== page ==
- Sleep disruption is the interruption of sleep by frequent arousals and awakenings5 and may be present in about half of narcolepsy patients. While sleep onset is rarely a problem, an inability to maintain continuous sleep is very common.6 To identify sleep disruption, healthcare professionals should ask patients to rate sleep quality overall during the past month. Additional items to ask about may include: how long it usually takes to fall asleep at night; how much total time the patient spends in bed each night; how many hours of sleep the patient usually gets each night; how many times the patient wakes up during the night; whether poor sleep ever interferes with the patient’s activities the next day.7
Narcolepsy often first appears between the ages of 10 and 25.6 The median time frame between symptom onset and diagnosis is 10.5 years, but better awareness of the symptoms—both the subtle and the more obvious—can decrease the amount of suffering patients endure.8
Peter Blais, RPSGT, is a registered sleep technologist with the Center for Sleep Disorders at St. Mary’s Regional Health System in Auburn, Me. He estimates about 1% of patients at the center are tested for narcolepsy. CONTACT email@example.com
1. Ahmed I, Thorpy M. Clinical features, diagnosis and treatment of narcolepsy. Clin Chest Med. 2010;31(2):371-381.
2. NINDS Narcolepsy Information Page. National Institute of Neurological Disorders and Stroke website. http://www.ninds.nih.gov/disorders/narcolepsy/narcolepsy.htm. Accessed September 16, 2014.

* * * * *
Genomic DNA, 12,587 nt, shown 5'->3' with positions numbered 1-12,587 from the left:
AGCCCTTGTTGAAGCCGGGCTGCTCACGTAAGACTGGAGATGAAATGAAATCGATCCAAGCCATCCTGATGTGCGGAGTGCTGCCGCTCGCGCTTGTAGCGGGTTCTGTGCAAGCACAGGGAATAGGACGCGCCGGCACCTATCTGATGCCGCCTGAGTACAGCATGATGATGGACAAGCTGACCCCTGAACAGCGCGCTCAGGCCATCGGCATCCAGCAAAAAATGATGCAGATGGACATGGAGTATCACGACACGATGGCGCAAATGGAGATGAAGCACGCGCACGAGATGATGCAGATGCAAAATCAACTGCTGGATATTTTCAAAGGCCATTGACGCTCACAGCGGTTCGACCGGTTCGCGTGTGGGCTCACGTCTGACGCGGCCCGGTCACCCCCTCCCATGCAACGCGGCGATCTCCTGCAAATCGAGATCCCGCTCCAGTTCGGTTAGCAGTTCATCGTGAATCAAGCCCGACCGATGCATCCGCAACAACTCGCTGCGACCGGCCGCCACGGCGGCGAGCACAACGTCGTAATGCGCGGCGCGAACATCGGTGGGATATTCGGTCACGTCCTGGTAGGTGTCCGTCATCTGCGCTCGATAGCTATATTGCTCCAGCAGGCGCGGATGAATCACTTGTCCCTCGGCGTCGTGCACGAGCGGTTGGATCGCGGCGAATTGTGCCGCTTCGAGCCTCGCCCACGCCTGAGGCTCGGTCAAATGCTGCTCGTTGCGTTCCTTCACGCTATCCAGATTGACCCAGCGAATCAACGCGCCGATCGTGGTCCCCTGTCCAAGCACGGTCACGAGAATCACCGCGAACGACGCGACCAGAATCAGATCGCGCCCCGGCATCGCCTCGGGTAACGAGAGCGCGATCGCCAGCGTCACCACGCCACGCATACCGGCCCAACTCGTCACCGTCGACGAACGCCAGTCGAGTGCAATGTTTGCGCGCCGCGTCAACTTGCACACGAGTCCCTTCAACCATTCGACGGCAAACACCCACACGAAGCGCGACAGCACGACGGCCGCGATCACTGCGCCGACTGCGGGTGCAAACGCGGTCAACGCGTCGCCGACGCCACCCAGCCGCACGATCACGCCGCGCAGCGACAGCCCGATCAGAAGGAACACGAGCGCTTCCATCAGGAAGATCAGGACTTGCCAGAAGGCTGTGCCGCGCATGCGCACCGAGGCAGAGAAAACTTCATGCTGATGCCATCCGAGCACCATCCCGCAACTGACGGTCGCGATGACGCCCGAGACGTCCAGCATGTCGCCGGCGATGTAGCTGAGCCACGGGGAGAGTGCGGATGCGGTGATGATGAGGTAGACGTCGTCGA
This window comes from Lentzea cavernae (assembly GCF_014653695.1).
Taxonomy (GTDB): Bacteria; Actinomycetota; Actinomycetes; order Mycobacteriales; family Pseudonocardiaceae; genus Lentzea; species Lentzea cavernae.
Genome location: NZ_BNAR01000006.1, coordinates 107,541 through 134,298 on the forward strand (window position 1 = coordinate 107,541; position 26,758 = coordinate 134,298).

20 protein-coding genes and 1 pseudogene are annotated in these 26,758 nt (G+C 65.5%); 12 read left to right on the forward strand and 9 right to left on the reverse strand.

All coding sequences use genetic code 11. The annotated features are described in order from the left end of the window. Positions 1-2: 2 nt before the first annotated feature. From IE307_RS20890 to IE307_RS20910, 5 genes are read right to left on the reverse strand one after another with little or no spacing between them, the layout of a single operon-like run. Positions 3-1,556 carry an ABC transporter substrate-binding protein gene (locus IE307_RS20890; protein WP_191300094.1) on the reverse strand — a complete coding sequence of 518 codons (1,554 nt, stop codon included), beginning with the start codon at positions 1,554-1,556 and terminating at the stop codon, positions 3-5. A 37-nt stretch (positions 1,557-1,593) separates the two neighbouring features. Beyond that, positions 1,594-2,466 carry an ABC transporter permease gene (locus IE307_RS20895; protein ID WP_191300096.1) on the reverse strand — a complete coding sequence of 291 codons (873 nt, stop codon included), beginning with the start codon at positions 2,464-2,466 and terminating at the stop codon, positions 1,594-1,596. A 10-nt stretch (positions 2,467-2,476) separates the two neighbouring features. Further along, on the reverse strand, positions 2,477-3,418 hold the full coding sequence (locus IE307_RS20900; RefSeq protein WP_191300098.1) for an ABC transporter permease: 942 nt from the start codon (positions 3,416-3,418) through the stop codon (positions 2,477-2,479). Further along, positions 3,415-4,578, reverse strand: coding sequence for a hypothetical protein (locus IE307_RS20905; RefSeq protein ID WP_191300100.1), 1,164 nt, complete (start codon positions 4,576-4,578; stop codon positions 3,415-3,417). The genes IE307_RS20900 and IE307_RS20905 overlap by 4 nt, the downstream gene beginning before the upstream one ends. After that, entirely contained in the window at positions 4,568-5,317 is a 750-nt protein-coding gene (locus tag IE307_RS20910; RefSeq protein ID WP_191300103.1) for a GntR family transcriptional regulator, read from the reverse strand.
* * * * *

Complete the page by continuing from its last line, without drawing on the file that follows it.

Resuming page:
3. Rosenberg R, Kim AY. The AWAKEN survey: Knowledge of Narcolepsy Among Physicians and the General Population. Postgrad Med. 2014;126(1):78-86.
4. Pelayo R, Lopes MC. Narcolepsy. In: Lee-Chiong TL. Sleep. Hoboken, NY: Wiley and Sons Inc; 2006:145-149
5. Ahmed IM, Thorpy MJ. Clinical evaluation of the patient with excessive sleepiness. In: Thorpy MJ, Billiard M, eds. Sleepiness: Causes, Consequences and Treatment. Cambridge, United Kingdom: Cambridge University Press; 2011:36-49.
6. American Academy of Sleep Medicine. The International Classification of Sleep Disorders. 3rd ed. Darien, Ill: American Academy of Sleep Medicine; 2014.
7. Symptom Recognition Guide. Narcolepsy Link. http://www.narcolepsylink.com/hcp/symptom-recognition-guide-print.html. Accessed September 16, 2014.
8. Morrish E, King MA, Smith IE, Shneerson JM. Factors associated with a delay in the diagnosis of narcolepsy. Sleep Med. 2004;5(1):37-41.